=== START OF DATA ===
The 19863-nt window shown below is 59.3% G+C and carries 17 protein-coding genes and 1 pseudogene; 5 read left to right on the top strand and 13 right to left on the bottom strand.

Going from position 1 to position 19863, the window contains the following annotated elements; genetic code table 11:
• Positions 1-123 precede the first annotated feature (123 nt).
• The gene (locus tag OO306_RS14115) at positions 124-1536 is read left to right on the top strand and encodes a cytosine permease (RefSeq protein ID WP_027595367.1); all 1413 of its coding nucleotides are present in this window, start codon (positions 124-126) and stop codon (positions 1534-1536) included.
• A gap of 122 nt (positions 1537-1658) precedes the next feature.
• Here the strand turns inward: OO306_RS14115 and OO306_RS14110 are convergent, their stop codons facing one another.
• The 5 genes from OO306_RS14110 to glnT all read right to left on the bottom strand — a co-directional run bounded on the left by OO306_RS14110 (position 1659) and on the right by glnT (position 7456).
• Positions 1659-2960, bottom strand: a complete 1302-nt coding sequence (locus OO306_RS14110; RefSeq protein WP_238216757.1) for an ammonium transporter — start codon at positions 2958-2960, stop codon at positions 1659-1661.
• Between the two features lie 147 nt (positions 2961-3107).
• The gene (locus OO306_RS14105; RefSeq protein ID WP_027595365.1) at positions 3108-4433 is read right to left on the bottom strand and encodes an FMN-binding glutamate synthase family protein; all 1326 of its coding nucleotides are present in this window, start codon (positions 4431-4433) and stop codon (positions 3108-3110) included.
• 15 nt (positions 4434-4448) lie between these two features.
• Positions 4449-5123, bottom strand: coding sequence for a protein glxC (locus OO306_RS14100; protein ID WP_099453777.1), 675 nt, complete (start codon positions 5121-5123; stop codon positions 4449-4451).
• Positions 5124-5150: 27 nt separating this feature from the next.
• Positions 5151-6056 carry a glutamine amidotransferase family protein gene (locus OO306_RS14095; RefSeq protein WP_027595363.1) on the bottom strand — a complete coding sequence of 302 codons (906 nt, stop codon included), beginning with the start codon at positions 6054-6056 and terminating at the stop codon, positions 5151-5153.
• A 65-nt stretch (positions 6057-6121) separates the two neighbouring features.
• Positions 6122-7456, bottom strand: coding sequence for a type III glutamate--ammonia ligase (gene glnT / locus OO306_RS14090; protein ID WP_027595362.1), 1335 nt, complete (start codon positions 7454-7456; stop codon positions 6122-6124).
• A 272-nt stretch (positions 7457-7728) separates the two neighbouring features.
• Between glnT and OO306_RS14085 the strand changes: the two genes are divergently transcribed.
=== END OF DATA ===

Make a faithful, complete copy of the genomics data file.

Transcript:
The 19863-nt window shown below is 59.3% G+C and carries 17 protein-coding genes and 1 pseudogene; 5 read left to right on the top strand and 13 right to left on the bottom strand.

Going from position 1 to position 19863, the window contains the following annotated elements; genetic code table 11:
• Positions 1-123 precede the first annotated feature (123 nt).
• The gene (locus tag OO306_RS14115) at positions 124-1536 is read left to right on the top strand and encodes a cytosine permease (RefSeq protein ID WP_027595367.1); all 1413 of its coding nucleotides are present in this window, start codon (positions 124-126) and stop codon (positions 1534-1536) included.
• A gap of 122 nt (positions 1537-1658) precedes the next feature.
• Here the strand turns inward: OO306_RS14115 and OO306_RS14110 are convergent, their stop codons facing one another.
• The 5 genes from OO306_RS14110 to glnT all read right to left on the bottom strand — a co-directional run bounded on the left by OO306_RS14110 (position 1659) and on the right by glnT (position 7456).
• Positions 1659-2960, bottom strand: a complete 1302-nt coding sequence (locus OO306_RS14110; RefSeq protein WP_238216757.1) for an ammonium transporter — start codon at positions 2958-2960, stop codon at positions 1659-1661.
• Between the two features lie 147 nt (positions 2961-3107).
• The gene (locus OO306_RS14105; RefSeq protein ID WP_027595365.1) at positions 3108-4433 is read right to left on the bottom strand and encodes an FMN-binding glutamate synthase family protein; all 1326 of its coding nucleotides are present in this window, start codon (positions 4431-4433) and stop codon (positions 3108-3110) included.
• 15 nt (positions 4434-4448) lie between these two features.
• Positions 4449-5123, bottom strand: coding sequence for a protein glxC (locus OO306_RS14100; protein ID WP_099453777.1), 675 nt, complete (start codon positions 5121-5123; stop codon positions 4449-4451).
• Positions 5124-5150: 27 nt separating this feature from the next.
• Positions 5151-6056 carry a glutamine amidotransferase family protein gene (locus OO306_RS14095; RefSeq protein WP_027595363.1) on the bottom strand — a complete coding sequence of 302 codons (906 nt, stop codon included), beginning with the start codon at positions 6054-6056 and terminating at the stop codon, positions 5151-5153.
• A 65-nt stretch (positions 6057-6121) separates the two neighbouring features.
• Positions 6122-7456, bottom strand: coding sequence for a type III glutamate--ammonia ligase (gene glnT / locus OO306_RS14090; protein ID WP_027595362.1), 1335 nt, complete (start codon positions 7454-7456; stop codon positions 6122-6124).
• A 272-nt stretch (positions 7457-7728) separates the two neighbouring features.
• Between glnT and OO306_RS14085 the strand changes: the two genes are divergently transcribed.